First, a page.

Effects of BRCA1 and BRCA2 mutations on female fertility

Department of Family and Consumer Studies, University of Utah, 225 South 1400 East Alfred Emery Building 228, Salt Lake City, UT 84112, USA.
Proceedings of the Royal Society B: Biological Sciences (Impact Factor: 5.05). 04/2012; 279(1732):1389-95. DOI: 10.1098/rspb.2011.1697
Source: PubMed


Women with BRCA1/2 mutations have a significantly higher lifetime risk of developing breast or ovarian cancer. We suggest that female mutation carriers may have improved fitness owing to enhanced fertility relative to non-carriers. Here we show that women who are carriers of BRCA1/2 mutations living in natural fertility conditions have excess fertility as well as excess post-reproductive mortality in relation to controls. Individuals who tested positive for BRCA1/2 mutations who linked into multi-generational pedigrees within the Utah Population Database were used to identify putative obligate carriers. We find that women born before 1930 who are mutation carriers have significantly more children than controls and have excess post-reproductive mortality risks. They also have shorter birth intervals and end child-bearing later than controls. For contemporary women tested directly for BRCA1/2 mutations, an era when modern contraceptives are available, differences in fertility and mortality persist but are attenuated. Our findings suggest the need to re-examine the wider role played by BRCA1/2 mutations. Elevated fertility of female mutation carriers indicates that they are more fecund despite their elevated post-reproductive mortality risks.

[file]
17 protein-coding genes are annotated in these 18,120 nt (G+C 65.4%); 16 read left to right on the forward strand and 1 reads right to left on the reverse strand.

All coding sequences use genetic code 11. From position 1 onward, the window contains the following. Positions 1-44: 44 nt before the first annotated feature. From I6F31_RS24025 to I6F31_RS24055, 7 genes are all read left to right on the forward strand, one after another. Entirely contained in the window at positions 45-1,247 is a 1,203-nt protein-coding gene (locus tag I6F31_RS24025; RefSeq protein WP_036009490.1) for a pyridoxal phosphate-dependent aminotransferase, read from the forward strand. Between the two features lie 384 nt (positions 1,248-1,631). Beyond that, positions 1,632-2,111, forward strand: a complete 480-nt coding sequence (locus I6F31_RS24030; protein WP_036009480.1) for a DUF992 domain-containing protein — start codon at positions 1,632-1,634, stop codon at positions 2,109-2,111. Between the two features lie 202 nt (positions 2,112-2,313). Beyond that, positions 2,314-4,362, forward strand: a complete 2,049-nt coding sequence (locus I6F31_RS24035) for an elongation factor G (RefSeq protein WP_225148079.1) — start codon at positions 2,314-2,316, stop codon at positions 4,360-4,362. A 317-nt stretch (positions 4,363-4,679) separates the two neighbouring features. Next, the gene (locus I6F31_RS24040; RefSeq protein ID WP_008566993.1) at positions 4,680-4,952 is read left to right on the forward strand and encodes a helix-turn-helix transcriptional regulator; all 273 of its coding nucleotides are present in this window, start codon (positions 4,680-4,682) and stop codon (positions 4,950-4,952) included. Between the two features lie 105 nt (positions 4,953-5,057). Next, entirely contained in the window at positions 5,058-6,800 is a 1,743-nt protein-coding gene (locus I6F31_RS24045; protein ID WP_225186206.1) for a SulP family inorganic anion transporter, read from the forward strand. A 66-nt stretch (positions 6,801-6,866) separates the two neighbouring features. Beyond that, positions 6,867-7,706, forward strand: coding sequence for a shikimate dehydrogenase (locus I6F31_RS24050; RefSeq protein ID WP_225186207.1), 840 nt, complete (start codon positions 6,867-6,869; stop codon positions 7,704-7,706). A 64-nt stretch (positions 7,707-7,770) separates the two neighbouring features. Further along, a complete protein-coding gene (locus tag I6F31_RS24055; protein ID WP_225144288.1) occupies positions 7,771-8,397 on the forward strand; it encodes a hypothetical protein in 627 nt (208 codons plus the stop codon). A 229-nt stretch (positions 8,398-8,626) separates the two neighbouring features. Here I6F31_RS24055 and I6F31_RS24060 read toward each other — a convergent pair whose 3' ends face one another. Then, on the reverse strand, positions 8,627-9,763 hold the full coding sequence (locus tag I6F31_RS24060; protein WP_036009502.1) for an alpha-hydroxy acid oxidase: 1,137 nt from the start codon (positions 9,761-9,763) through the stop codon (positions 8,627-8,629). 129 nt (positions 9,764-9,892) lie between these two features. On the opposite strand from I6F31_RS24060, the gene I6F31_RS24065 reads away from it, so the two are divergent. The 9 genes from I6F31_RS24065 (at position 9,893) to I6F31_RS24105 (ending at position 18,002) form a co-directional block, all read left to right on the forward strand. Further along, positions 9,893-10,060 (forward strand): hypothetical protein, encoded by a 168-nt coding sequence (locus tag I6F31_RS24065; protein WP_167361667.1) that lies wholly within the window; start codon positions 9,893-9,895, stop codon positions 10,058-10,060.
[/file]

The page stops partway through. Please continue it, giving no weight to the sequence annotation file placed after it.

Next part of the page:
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    • "The two studies that looked at the parity were questionnaire studies, which also did not have the numbers to address age stratification[57,58]. Interestingly, one study claimed increased fertility in women with BRCA mutations[59]. However, the study was hampered by retrospective design; absence of information on confounding factors, such as smoking and oral contraceptive use; and heterogeneous control (including untested women) and study (including both affected and unaffected carriers and no differentiation of BRCA1 vs. BRCA2 mutations) groups. "
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